Review: Patchwork Paradise by Indra Vaughn

Oliver and Samuel’s relationship is fairy-tale perfect. They share a gorgeous house in Antwerp, go out with their friends every weekend, and count down the days to their dream wedding. But their happy ending is shattered one late night, and just like that, Ollie is left bereft and alone.

The months that follow are long and dark, but slowly Ollie emerges from his grief. He even braves the waters of online dating, though deep down he doesn’t believe he can find that connection again. He doesn’t think to look for love right in front of him: his bisexual friend Thomas, the gentle giant with a kind heart and sad eyes who’s wanted him all along.

When Thomas suddenly discovers he has a son who needs him, he’s ill prepared. Ollie opens up his house—Sam’s house—and lets them in. Ollie doesn’t know what scares him more: the responsibility of caring for a baby, or the way Thomas is steadily winning his heart. It will take all the courage he has to discover whether or not fairy tales can happen for real.

I truly didn’t expect to like this one so much.

I’d read nothing of Indra Vaugh so I was pleasantly surprised when I found out this author has it in herself to write solid and complex stories like this one.

Because, wow, this is one of those books that is built in such a effective and thoughful way you can’t stop yourself from noticing.

Let’s begin with the plot. Ollie and Sam have been together since they were 16, and BFF even earlier. They are going to get married in a month. But all this happiness and the illusion is cut short when Sam is killed in a burglary.

At this point, you are probably thinking “Oh no, not this again, drama-llama, tears-to-fill-rivers, blablabla”. I’m not embarassed to say that’s how I was reacting as soon as I read the first pages. I thought this would be the typical: overcome your last boyfriend, who now that he is dead, will be far from perfect, and cry and cry and cry, and then, voilĂ , you are ready for a new relationship. A rey muerto, rey puesto (dead King, new King).

Well, things turned out to be a little more complicated.

For starters, yes, there are tears, but I never felt “blackmailed” or “manipulated” to feel empathy in any moment of the play. It came naturally, nothing was forced or artificial. The duel is tough and long. And by that I don’t mean you get the itching of “Come on, I’m getting impatient, is this phase going to be over soon? In the next 50 pages at least?”.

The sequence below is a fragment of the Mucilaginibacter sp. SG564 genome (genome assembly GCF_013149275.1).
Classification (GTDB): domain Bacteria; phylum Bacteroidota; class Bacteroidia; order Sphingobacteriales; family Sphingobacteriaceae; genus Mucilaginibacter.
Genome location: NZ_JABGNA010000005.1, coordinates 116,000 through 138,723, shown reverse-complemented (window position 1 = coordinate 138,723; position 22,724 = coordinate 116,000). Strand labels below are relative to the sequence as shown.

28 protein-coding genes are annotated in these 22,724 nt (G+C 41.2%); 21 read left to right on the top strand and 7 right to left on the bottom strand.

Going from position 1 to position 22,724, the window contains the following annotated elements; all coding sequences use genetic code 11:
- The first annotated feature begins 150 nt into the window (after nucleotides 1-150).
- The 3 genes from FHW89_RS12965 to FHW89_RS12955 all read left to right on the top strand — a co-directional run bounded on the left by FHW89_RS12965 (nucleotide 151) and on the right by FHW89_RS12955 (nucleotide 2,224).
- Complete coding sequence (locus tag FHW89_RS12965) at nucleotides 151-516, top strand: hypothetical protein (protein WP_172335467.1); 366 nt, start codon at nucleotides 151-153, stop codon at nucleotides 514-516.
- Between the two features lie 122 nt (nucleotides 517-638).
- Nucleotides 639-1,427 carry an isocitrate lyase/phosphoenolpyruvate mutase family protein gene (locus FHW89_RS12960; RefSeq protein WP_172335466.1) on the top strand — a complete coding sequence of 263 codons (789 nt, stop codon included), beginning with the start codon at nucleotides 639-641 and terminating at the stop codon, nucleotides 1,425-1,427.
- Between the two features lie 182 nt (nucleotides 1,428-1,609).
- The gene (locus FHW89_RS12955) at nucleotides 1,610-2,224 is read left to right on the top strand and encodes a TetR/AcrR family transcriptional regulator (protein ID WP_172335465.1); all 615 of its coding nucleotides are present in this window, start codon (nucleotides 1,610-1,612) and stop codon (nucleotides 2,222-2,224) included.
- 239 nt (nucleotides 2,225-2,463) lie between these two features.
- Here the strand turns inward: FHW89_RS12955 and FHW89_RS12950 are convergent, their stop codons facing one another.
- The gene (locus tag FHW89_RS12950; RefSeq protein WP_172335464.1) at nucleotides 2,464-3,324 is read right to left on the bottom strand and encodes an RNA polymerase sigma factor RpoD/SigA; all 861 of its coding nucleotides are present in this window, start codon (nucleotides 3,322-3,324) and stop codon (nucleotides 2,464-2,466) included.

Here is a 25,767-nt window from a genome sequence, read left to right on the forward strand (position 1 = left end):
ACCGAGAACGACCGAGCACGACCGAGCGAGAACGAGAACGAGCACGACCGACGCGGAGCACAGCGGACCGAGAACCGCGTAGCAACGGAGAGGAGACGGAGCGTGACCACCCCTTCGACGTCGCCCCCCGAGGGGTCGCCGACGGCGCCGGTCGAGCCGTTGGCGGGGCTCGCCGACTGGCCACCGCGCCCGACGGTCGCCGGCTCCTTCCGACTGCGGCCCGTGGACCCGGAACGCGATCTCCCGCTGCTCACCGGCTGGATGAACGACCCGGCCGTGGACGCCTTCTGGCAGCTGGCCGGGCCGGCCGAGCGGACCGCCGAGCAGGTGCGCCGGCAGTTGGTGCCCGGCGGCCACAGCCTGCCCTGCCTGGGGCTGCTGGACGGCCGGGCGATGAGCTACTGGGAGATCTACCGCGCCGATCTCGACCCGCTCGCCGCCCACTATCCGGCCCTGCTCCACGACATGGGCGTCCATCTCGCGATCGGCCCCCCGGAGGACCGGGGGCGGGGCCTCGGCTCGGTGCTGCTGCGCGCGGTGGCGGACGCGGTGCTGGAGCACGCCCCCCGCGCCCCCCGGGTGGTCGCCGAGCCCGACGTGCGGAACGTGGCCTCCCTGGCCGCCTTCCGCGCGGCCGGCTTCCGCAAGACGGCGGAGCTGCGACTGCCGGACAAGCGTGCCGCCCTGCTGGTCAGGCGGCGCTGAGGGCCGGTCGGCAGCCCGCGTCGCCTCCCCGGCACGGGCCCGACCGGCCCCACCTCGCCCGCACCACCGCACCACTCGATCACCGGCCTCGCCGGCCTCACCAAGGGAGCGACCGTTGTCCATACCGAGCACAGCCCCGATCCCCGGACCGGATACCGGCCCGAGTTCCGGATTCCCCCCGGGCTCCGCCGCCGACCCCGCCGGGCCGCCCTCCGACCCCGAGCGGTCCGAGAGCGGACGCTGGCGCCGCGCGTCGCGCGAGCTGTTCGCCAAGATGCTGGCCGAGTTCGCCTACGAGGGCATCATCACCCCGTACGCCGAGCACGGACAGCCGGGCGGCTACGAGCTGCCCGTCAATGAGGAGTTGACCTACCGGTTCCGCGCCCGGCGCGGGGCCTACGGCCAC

Keep calm, you never want things to move faster, you want to savour them. Because you have already realized this is not going to go sour if you fail to keep your eyes open all the time. It only gets better.

It’s a very slow-paced love story, but a solid one at that. Every character has his own place, and it could not be played by anybody else. They are defined and believable, and sometimes they made me smile, because the friends are there but they are not glued to the MCs as if they didn’t have a life of their own. They aren’t distant, either. We get to know them very well, and worry for them, too. This comes from me, who, by the way, hates having interferences in the way. But here the secondary characters were precious. I loved Ollie’s mom. And tried to feel sympathy towards Sam’s parents, but failed.

And the couple? Ollie really loves Thomas, as a friend, that is. Thomas, on the other hand… may have forbidden feelings for a little while now. Ooooops. Okaaaaaaaay, he has had for years, but Thomas apparently enjoys sleeping around, so Ollie is none the wiser. When I think about Thomas and all his pain my heart wrenches.

But somehow Ollie begins to see Thomas in different light. He’s not ready for changes in his life, he misses Sam too much, and it hurts. But more often than not, he’s thinking about Thomas, he wonders what he is doing, where did he go, will he disappear with that girl or that boy over there and why does that thought upset him so much?

Everything is so subtle and genuine the package resulted in a gift of excellent taste. I wanted them to be together, and then I craved them being together. The wait is deliciously agonizing and you enjoy the process. Don’t get me wrong, it’s not a heavy book, in spite of everything I’ve told above. In fact, it’s quite easy to read and not that much on the “angsty” side as it leads you to believe.

It’s a hurt/comfort and a feel-good kind of book. Everything gave me good vibes. I loved the pair. I read it with pleasure and delight.

I love the idea of the plot set in Belgium. I didn’t realize we were in this country until the mention of Namur and I was shocked by this because I think this is a first in my M/M experience. I’ve visited the country several times and I learnt to carry an umbrella and a raincoat, just in case. Even in summer. Once they mention a traffic jam and I laughed out loud. The novel in truth reminded me of good times.

The drawback? That cover. I mean, when I first saw it I thought it was the gay version of an Aryan family propaganda or maybe a vitro fertilization advertisement for childless families. Seriously, I was attracted by the cover because it’s not horrid, but I can’t deny I had my doubts about going for it, too.
Fortunately, the author came out victorious from the baby part. Every piece in the puzzle fit and it didn’t make me grind my teeth as I feared. Those scenes are some of the cutest, and I don’t mean baby things only, but everything that goes over the baby’s head, everything that happens between his two daddies. I wanted to squeeze them together and make lemonade. They were so sweet I wanted to grab a spoon!

In case you didn’t notice, I loved the book, and I recommend it.

An ARC was provided by NetGalley in exchange for an honest review.

Find out more on Goodreads.

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